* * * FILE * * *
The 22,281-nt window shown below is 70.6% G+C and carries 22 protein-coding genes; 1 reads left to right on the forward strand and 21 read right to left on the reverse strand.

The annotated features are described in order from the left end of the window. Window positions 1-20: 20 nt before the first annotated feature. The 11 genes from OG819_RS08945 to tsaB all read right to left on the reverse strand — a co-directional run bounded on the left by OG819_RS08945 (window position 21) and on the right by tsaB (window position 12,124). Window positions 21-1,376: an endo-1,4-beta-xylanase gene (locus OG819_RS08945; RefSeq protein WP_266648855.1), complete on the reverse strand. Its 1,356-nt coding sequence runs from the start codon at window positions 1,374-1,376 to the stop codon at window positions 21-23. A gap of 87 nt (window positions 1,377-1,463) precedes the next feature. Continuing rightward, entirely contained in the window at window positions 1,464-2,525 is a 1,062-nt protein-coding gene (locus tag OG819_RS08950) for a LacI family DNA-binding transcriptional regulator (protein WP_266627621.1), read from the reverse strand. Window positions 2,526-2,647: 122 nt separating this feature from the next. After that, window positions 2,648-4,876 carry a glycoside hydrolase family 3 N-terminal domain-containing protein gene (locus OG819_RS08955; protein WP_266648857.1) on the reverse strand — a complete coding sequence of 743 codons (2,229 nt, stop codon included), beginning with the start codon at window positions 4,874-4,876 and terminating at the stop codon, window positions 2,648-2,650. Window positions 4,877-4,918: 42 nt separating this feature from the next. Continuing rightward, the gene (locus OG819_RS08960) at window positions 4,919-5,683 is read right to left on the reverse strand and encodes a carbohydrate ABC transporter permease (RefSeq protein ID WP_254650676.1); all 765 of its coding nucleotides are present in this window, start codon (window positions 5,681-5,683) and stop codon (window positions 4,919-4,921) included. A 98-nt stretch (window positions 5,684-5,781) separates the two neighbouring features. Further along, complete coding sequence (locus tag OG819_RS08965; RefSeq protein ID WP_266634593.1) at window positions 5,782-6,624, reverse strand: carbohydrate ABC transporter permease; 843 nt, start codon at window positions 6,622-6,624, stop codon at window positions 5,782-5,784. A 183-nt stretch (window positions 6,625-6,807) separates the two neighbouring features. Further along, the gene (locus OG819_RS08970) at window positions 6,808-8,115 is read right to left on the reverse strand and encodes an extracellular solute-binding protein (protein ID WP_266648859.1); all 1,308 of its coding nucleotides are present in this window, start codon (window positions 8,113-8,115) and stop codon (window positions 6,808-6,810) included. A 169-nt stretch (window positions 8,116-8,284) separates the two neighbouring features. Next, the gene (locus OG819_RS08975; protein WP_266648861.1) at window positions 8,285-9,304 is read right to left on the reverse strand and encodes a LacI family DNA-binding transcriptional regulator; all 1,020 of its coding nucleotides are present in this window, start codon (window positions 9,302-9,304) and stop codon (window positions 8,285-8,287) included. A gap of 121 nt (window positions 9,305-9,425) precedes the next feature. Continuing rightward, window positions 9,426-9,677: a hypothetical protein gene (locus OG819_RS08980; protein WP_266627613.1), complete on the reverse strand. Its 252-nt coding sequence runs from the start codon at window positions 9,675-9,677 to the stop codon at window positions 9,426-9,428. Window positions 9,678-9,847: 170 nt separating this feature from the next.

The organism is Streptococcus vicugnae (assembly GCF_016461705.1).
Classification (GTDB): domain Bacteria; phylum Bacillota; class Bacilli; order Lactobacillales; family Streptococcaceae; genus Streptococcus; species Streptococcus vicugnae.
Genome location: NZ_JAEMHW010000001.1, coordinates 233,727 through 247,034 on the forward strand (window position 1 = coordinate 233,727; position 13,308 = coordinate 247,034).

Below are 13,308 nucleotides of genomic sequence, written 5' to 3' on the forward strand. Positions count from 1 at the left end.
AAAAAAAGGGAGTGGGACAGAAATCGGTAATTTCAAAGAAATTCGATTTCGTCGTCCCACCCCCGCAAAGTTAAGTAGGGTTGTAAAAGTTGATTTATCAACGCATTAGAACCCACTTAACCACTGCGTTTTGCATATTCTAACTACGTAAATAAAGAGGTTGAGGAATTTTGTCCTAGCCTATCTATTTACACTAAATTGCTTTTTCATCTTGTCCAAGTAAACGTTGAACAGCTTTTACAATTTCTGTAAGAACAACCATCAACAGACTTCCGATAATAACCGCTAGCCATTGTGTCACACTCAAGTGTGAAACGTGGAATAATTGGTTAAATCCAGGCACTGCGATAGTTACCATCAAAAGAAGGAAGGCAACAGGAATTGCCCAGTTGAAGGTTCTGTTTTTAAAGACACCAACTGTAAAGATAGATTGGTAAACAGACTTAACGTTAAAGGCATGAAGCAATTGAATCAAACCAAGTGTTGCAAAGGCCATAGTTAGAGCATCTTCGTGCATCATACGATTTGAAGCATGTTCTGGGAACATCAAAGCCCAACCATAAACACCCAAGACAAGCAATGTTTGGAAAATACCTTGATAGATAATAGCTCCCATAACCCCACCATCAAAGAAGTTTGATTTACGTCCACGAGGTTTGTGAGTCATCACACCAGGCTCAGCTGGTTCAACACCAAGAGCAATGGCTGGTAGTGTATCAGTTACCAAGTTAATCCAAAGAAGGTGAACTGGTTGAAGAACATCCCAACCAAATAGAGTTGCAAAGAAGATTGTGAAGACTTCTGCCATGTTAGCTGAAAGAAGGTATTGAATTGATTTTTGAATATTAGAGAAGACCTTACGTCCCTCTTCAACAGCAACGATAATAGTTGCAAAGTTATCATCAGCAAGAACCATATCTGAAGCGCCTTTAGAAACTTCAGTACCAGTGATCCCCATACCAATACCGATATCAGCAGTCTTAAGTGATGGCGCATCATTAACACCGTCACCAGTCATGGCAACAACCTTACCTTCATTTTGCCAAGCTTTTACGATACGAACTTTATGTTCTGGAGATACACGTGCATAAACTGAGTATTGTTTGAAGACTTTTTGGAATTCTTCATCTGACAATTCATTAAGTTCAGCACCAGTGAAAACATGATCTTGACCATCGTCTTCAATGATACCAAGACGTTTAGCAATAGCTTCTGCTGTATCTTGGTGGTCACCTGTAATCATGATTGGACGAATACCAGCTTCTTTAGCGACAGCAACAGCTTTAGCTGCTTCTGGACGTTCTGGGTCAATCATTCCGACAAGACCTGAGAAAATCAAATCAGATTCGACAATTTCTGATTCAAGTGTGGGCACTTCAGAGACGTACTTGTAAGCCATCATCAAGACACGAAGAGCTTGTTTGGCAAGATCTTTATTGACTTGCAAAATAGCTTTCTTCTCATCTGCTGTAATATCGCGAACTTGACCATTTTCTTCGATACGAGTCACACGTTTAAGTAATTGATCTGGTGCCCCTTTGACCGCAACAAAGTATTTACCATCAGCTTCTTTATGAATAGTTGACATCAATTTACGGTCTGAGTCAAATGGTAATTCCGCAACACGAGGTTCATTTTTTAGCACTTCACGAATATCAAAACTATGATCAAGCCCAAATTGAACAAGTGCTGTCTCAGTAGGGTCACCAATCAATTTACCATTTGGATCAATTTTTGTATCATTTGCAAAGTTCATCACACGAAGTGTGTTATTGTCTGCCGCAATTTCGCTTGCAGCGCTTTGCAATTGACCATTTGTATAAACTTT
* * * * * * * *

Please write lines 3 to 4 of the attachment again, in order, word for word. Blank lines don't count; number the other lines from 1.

The organism is Streptococcus vicugnae (assembly GCF_016461705.1).
Classification (GTDB): domain Bacteria; phylum Bacillota; class Bacilli; order Lactobacillales; family Streptococcaceae; genus Streptococcus; species Streptococcus vicugnae.